Reach codes are similar to other local ordinances, although they do have special legal requirements as well (see here for more information). This page first lists and discusses the general steps that most local governments will follow to develop and adopt a reach code below, and then sets out a generalized timeline and provides information that local government staff should know about timing here.
- Develop idea for a reach code ordinance
- Work with stakeholders
- Obtain a cost-effectiveness study
- Develop and draft an ordinance
- Public process and revisions
- Formal adoption process
- Application for approval by California Energy Commission
Develop idea for a reach code
Ideas for reach codes can come from several places. In some cases, local governments may have clear direction from an elected body, from a General Plan policy, or from a Climate Action Plan measure. Even when a reach code idea is not clearly stated, General Plans and Climate Action Plans are good starting places to help identify what kinds of efforts will be most consistent with a jurisdiction’s goals and objectives. Cities and towns may also want to coordinate with neighboring jurisdictions’ efforts in order to provide some consistency to help with implementation and enforcement. Model ordinances, if they exist, may be another good resource.
Work with stakeholders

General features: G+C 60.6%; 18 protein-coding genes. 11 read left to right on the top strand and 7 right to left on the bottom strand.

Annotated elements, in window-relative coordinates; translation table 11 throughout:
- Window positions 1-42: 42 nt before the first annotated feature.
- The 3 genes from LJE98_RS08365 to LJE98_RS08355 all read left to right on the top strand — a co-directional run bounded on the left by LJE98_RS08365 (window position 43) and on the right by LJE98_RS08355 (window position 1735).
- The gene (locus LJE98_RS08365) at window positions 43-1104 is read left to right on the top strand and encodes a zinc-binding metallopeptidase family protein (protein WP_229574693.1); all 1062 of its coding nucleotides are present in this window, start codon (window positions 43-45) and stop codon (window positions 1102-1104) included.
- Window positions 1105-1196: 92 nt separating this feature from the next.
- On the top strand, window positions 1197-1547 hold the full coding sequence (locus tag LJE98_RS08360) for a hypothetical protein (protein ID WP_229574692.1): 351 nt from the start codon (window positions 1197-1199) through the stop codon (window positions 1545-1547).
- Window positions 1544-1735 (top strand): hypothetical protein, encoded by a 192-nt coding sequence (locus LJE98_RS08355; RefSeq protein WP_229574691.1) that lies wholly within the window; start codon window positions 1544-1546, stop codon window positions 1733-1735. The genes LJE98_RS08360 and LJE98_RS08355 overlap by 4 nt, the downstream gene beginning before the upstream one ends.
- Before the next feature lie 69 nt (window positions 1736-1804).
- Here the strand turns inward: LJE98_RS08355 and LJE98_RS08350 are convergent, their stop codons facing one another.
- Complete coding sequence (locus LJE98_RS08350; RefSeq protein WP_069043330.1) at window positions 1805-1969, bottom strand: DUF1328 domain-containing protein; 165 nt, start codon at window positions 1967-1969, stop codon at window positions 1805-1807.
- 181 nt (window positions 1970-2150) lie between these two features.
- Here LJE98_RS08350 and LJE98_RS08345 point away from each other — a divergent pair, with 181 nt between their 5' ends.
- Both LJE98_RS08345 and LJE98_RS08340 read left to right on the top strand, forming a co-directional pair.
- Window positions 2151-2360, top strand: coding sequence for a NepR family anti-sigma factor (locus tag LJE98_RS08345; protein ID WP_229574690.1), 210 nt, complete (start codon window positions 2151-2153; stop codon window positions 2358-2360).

Engagement with stakeholders is essential throughout the reach code development process. Both internal stakeholders, in terms of other local government staff and officials, and external stakeholders, such as local developers, need to be considered.Key stakeholders include, but are not limited to:
- Elected officials
- Building Official and building department staff
- Any other staff who will be involved in implementing and enforcing the reach code
- Local developers and contractors
- Environmental advocacy groups
- Energy code consultants
Obtain a cost effectiveness study
All reach codes must be shown to be cost effective. To be cost effective, the money saved from the reduced energy costs needs to be enough to cover the initial cost within a reasonable period of time. Cost effectiveness is usually demonstrated through a study prepared by a consultant. Local governments can use any study that applies to the climate zone in which the jurisdiction is located (click here to find out your climate zone). A cost-effectiveness study can be funded directly by a city, but most studies are developed under the auspices of the Statewide Investor Owned Utilities Codes and Standards Team (Statewide IOU Team) and funded by ratepayer funds. You can find the cost-effectiveness studies they have completed here or through their Cost Effectiveness Explorer here. You can also see what cost effectiveness studies other cities are using in the CEC docket log here. To request a cost effectiveness study from the Statewide IOU Team, please contact info@LocalEnergyCodes.com. If the Statewide IOU Team cannot accommodate a local government’s request, BayREN may be able to fund a cost-effectiveness study. Contact firstname.lastname@example.org for more information.
Develop and draft an ordinance
The cost-effectiveness study tells what measures may be legally required as part of a reach code, but the reach code ordinance itself still needs to be developed. Ordinances often include information on:
- The purpose of the reach code
- What types of buildings and actions trigger the reach code
- Whether there are any exceptions to or exemptions from reach code requirements